Waiting for someone to die gives you time to think.
My mother was unconscious, lying in her bed at the St Benedicts Nursing Home in St Cloud, lost to the world of morphine. Lost to us, taking turns to stroke her hand, brush her hair, rub lotion into her heels.
I told her it was okay to go. That we loved her. Said thanks.
I breathed with her. In. Out. In. Out. In. Out.
I thought about her parents, who’d lived to more advanced ages than any of their 10 children.
I thought about how in my younger life I’d had little affection for my Grandma Lena.
It was only when my mother was dying that I thought about how my grandparents’ first two children, young daughters, had died within months of each other.
How she had recently had twins, my mother and her brother Jerry, plus another little boy, and was in the early stages of pregnancy when her second daughter died.
How maybe after such loss she couldn’t bring herself to love any other child or grandchild that much again.
A few times a year my grandparents visited the cemetery on the edge of town where so many other family members are buried.
“She’d stand beside the grave of those little girls and sob and sob,” Mom said.
I couldn’t picture my flinty Grandma showing any emotion, except towards my grandfather. Throughout their 70+ year marriage, she sat right next to him on the bench seat of their car, until bucket seats became the norm and this was no longer possible.
I hadn’t spared it much thought. Until now.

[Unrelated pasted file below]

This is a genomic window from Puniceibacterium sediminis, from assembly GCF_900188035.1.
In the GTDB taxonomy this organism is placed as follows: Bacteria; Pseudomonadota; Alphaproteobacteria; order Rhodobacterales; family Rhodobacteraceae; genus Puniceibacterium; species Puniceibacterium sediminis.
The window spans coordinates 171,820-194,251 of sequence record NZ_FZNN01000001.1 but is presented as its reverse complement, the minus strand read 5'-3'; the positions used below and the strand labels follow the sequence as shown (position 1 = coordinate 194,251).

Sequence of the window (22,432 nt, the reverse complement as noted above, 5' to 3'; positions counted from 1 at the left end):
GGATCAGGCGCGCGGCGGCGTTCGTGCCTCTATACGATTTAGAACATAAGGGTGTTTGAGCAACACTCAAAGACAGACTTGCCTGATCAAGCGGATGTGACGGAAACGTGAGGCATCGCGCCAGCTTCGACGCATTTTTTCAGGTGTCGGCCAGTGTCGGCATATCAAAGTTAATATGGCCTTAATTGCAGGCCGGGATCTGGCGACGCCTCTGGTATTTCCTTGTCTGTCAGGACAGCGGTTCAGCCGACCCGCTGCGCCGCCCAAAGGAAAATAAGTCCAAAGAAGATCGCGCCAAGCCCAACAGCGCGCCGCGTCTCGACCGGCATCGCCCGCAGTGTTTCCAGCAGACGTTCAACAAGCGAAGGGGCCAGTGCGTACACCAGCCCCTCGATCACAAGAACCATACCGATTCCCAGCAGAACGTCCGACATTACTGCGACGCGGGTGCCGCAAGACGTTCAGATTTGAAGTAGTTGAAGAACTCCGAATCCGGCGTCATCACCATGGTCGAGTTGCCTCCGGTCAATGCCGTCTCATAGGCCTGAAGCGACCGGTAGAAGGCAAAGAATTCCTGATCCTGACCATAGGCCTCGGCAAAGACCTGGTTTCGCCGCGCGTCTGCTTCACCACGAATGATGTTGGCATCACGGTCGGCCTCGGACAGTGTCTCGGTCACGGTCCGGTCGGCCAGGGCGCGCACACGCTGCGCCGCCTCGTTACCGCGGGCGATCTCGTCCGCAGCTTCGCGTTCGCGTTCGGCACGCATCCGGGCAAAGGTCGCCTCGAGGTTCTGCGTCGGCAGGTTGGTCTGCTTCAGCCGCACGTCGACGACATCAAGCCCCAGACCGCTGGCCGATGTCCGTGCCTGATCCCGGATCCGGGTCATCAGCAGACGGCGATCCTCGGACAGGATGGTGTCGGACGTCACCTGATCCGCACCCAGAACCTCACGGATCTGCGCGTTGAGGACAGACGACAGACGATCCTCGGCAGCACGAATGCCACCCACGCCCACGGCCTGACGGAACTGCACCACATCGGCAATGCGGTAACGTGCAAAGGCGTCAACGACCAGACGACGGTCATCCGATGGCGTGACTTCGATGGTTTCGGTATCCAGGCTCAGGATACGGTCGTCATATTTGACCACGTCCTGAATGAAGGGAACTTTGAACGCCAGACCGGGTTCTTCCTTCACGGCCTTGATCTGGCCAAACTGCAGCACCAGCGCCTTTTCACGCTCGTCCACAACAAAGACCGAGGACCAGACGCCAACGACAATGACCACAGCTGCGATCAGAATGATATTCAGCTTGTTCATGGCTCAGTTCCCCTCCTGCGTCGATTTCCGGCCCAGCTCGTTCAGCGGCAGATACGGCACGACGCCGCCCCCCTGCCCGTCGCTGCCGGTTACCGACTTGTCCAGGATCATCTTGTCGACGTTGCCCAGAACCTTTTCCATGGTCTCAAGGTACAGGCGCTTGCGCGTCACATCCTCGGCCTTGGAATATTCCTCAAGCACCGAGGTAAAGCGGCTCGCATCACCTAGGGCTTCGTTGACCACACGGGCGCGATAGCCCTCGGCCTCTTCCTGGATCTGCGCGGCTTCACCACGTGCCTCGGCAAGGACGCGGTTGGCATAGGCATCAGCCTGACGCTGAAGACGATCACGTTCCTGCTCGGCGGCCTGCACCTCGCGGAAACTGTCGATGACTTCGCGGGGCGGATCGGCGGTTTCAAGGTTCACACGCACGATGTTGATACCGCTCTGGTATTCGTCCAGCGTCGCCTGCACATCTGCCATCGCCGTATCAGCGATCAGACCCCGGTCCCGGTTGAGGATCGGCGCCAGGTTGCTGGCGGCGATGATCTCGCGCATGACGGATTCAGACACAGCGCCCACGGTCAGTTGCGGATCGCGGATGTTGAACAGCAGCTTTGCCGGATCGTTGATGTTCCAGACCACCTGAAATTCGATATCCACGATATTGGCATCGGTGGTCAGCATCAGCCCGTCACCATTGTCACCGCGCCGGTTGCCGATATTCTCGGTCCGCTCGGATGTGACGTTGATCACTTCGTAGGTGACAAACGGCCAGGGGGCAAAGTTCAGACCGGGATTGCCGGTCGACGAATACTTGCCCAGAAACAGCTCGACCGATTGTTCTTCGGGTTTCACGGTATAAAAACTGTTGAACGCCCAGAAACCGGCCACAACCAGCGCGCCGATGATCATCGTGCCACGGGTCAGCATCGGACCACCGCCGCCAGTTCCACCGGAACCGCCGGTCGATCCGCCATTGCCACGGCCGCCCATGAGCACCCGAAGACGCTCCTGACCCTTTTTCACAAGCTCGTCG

I held my mother’s hand and thought about how she’d cared for her parents until her father’s death, and then her mother’s at 100 in the same nursing home where she herself would soon die.
I thought about how I’d never been to the little girls’ grave and wondered why.
I thought about how much my mother adored her parents, about our own sometimes turgid mother-daughter relationship, about how glad I was that we’d had time to mend bridges, heal, forgive.
I thought about the little niece who wouldn’t go into my mother’s room at St Ben’s because there was a shadowy child next to the bed (there was no child).
I thought about all of it looking out of the window, past the glittering Mississippi to the flat burnt horizon of a Minnesota afternoon.
I held my mother’s hand and heard the last word she spoke, in a satisfied tone, as though someone she’d been expecting and looked forward to seeing had finally arrived (although she didn’t die until two days later).
It’s a word I turn over often in my mind and think about.
I listen again to the tone in her voice when she said it.
Photo JacoBlund, istock
3 thoughts on “Her Last Word”
I think Lena had been through a lot and didn’t want to put too much out there for a while. I remember her getting much more mellow when she got about 70. Remember that she lost three little sisters in 1900, 1909 and 1918; had a husband who was sick a few years after his WWI service; lost those two daughters; had a daughter who went through polio; had lots of kids doing crazy stuff; fought with some of her siblings; and just dealt with a lot.
I look forward to hearing more Lois, thanks for sharing.
I am preparing a stack of photos so you can meet all these people!